An example of this is Numbers 12 v1, “Miriam and Aaron began to talk against Moses because of his Cushite wife, for he had married a Cushite”. A Cushite was a Black African. I have read some comments on this where prejudice against Black Africans is recognised. However, this is probably us bringing our experience of prejudice to the Scripture, whilst Westerners may have once considered Africans a slave race, in the Nile River valley of ancient Egypt, the Hebrews were the slave race. It is more likely that Miriam and Aaron thought Moses was being presumptuous by marrying above himself. 

 

Paul describes divisions in the church in Corinth in 1 Corinthians 1 v10 – 12. As we tend to fall out along doctrinal lines or because we are drawn to one pastor over another, we can assume this is what was happening in Corinth. It is more likely, though, that the divisions among the churches in Corinth were not theological. We may be failing to note ethnic markers that Paul sprinkled all over the text. Apollos was noted as an Alexandrian (Egyptian) Jew (Acts 18: 24). They had their own reputation. Paul notes that Peter is called by his Aramaic name, Cephas, suggesting the group that followed him spoke Aramaic and were thus Palestinian Jews. Paul’s church had Diaspora Jews but also many ethnic Corinthians, who were quite proud of their status as residents of a Roman colony and who enjoyed using Latin. This may explain why Paul doesn’t address any theological differences. There weren’t any. The problem was ethnic division: Aramaic- speaking Jews, Greek- speaking Jews, Romans and Alexandrians.

 

Written by Tony Thompson

Catherine’s Living Seeds Trip 2019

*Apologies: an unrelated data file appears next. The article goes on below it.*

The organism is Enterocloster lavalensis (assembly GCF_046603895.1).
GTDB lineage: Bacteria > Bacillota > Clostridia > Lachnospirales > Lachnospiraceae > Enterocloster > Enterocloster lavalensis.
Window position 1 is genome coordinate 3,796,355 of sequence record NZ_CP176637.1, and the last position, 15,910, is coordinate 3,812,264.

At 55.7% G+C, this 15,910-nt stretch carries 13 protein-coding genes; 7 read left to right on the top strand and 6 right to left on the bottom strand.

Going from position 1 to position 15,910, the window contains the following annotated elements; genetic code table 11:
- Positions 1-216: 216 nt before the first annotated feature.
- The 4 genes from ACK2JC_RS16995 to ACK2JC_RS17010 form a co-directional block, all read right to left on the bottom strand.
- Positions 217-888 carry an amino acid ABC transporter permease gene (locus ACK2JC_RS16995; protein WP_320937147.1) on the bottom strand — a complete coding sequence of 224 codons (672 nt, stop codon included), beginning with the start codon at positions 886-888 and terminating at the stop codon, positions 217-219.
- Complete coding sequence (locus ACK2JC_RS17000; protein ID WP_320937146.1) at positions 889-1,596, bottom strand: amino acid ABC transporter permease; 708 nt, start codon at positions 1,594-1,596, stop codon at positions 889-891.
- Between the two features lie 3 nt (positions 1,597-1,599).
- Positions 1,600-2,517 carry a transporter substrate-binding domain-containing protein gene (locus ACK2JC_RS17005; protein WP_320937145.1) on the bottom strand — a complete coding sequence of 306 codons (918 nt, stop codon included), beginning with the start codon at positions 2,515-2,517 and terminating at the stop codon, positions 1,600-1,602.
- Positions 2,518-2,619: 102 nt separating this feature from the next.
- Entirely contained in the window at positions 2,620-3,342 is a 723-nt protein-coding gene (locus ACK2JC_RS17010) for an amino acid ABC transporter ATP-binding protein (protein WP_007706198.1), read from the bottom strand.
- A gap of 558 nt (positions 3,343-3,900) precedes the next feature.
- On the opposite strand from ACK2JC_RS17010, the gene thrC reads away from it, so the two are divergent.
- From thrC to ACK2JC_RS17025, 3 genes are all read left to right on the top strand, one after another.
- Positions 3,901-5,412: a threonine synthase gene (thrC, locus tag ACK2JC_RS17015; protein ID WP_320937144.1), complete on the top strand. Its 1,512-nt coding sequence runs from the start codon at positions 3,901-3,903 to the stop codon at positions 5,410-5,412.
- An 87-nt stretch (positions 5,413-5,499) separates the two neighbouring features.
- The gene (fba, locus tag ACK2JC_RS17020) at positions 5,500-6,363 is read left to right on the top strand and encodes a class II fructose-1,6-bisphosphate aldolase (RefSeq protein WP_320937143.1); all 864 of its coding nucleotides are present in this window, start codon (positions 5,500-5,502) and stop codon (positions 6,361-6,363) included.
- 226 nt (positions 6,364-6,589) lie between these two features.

As you may know I visited Sierra Leone in the summer to run a three week Summer School for the Primary-aged children of the students and of staff at Living Seeds.

Living Seeds, run by a Christian couple in Harpenden is a social enterprise based on their strong Christian commitment which takes young people from the poorest backgrounds and provides them with quality vocational training and a chance to work. Many of the students have had little or no schooling before joining Living Seeds.  The young people learn a professional trade, to develop and grow as a person, to gain some dignity, and to make a life for themselves. They are encouraged in the Christian faith and have the opportunity for Christian ministry to help discover their purpose and identity in Christ. Practically, Living Seeds makes and sells workplace uniforms made by the students who are trained to a high standard and are now diversifying into office wear and the beginnings of training in producing fashion wear.  They have been supplying major companies with their garment requirements since 2010 and have established an excellent reputation for quality and customer service. 

 

 

This is the second Summer School I have run at Living Seeds. This year they purchased a set of school tables and benches which really helped to motivate the children to be focussed in their learning. Living Seeds recent newsletter referred to my Summer School: 

‘The school was a great success and all the children loved it!  They wept bitterly when she left and complained that life was boring without her. Catherine also has a great gift of relating to people and all our factory staff loved having her around.

 

Thank you for all your financial support which contributed to resources in the classroom and my travelling.  Also, prayers for me during my trip. It was a privilege to teach the children lessons based on their curriculum which will help them to progress at school.  I am in contact with the couple who run Living Seeds and some of the people in Sierra Leone. I hope to be able to go out again to do further work.    

 

Written by Catherine Simons

The Bible and Cultural Challenges – Part 2

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In my previous blog I challenged the church culture that elevates marriage over singleness in a way that the bible doesn’t. In this blog I want to challenge a Western perspective on money which is at odds with a non-Western, Biblical viewpoint.

Outside the West wealth is often viewed as a limited resource. There is only so much money to be had, so if one person has a lot of it, then everyone else has less to divide among themselves. If you make your slice of pie larger, then my slice is now smaller. In those cultures, folks are more likely to consider the accumulation of wealth to be immoral, since you can only become wealthy if other people become poor. This is contrasted to the Western view that there is unlimited wealth and so everyone can accumulate as much as they want without impacting anyone else.